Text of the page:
The groups observations caused some brand-new insight into Type II supernovae and their progenitor stars. Prior to these observations, no one had actually seen a red supergiant display screen such a spike in luminosity and go through such powerful eruptions before exploding. They were far more placid in their last days as if they accepted their fates.
Red supergiant stars eject material prior to core collapse. However that material ejection occurs on a lot longer timescales than SN 2020tlf. This supernova released circumstellar material (CSM) for 130 days prior to collapse, which makes it a bit of a puzzle. The brilliant flash prior to the stars explosion is in some way related to the ejected CSM, however the team of scientists isnt certain how they all connected.
Artists impression of a Type II supernova surge which includes the damage of a huge supergiant star. Credit: ESO
The substantial irregularity in the star leading up to collapse is confusing. The powerful burst of light originating from the star prior to exploding suggests that something unidentified occurs in its internal structure. Whatever those modifications are, they result in a massive ejection of gas prior to the star collapsed and took off.
Present wave-driven designs do not match the progenitor stars ejection of gas. Theyre consistent with the progenitor stars radius in its last 130 days, however not consistent with the burst of luminosity.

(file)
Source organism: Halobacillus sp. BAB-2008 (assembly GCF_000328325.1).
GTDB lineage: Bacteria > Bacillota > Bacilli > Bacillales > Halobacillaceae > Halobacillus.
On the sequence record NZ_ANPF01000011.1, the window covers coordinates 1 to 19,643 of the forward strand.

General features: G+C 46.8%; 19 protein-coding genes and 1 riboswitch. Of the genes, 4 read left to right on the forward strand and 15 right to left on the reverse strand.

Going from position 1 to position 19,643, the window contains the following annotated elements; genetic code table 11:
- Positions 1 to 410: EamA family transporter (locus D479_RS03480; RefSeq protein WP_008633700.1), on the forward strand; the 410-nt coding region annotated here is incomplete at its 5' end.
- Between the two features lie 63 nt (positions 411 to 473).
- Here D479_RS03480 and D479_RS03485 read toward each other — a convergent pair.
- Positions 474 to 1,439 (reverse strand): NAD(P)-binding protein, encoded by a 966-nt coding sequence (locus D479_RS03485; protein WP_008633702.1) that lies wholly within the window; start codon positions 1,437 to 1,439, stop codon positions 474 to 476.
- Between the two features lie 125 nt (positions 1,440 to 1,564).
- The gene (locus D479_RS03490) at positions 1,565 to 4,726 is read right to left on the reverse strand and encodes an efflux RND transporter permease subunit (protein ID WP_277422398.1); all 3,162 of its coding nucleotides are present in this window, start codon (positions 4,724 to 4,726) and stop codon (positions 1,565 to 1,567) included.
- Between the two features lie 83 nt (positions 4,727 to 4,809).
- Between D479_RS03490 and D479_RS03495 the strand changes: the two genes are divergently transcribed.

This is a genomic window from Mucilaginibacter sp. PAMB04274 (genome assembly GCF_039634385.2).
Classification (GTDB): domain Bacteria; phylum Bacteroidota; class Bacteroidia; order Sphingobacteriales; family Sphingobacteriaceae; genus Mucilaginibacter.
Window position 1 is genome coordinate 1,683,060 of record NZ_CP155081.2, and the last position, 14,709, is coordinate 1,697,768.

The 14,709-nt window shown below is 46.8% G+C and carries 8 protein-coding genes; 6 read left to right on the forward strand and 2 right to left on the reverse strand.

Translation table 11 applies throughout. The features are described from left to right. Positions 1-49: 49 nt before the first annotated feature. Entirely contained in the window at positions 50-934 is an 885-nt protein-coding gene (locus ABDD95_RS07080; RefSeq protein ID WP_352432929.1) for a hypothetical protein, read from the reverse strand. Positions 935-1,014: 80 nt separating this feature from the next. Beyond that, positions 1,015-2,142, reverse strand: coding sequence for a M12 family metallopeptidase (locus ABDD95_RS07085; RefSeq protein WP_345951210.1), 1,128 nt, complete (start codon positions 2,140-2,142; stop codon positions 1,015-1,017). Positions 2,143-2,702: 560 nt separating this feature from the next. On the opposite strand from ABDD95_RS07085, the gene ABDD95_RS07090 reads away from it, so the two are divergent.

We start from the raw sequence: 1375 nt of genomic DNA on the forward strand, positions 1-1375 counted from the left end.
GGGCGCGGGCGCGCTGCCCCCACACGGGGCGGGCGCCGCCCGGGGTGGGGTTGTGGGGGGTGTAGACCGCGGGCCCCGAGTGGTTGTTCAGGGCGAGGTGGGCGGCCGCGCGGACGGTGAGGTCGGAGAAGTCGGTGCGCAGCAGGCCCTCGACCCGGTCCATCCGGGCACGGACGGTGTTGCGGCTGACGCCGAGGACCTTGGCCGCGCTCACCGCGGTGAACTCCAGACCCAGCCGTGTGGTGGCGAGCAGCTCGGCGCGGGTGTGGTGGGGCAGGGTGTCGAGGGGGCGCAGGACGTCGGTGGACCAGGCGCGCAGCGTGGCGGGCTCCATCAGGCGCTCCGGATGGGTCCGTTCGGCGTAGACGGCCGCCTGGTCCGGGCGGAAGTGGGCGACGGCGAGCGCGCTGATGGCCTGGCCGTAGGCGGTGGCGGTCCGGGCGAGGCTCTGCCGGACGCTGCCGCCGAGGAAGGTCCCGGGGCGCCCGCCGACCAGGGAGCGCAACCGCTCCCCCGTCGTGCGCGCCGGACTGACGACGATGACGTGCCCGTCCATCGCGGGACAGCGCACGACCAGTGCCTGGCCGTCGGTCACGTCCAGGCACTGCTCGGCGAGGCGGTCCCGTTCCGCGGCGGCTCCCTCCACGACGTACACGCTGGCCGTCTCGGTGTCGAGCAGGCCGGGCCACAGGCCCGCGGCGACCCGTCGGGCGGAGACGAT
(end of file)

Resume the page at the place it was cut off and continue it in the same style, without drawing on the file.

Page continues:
“Given the progenitor mass range derived from nebular spectra, it is most likely that the boosted mass loss and precursor emission are the results of instabilities deeply rooted in the stellar interior, most likely associated with the last nuclear burning stages. Energy deposition from either gravitational waves produced in neon/oxygen burning phases or a silicon flash in the progenitors last?
If theres one supernova that acts like this, there need to be more. The groups findings imply that studies like the Young Supernova Experiment transient survey now have a method to find more of them in the future. If the survey discovers more stars ejecting product like this one, then they understand to keep an eye on it to see if it collapses and takes off.
” I am most thrilled by all of the new unknowns that have been unlocked by this discovery,” stated Jacobson-Galán. “Detecting more events like SN 2020tlf will dramatically affect how we specify the last months of outstanding advancement, unifying observers and theorists in the quest to solve the mystery of how enormous stars spend the last moments of their lives.”

” Keck was crucial in providing direct proof of an enormous star transitioning into a supernova surge,” stated senior author Raffaella Margutti, an associate teacher of astronomy at UC Berkeley. The groups observations led to some new insight into Type II supernovae and their progenitor stars.

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“Direct detection of pre-supernova activity in a red supergiant star has actually never been observed before in an ordinary Type II supernova. For the first time, we enjoyed a red supergiant star take off!”
The supernova is a Type II supernova, where a huge star experiences a rapid collapse and then takes off.

Citation W. V. Jacobson-Galán et al 2022 ApJ 924 15. DOI: https://doi.org/10.3847/1538-4357/ac3f3a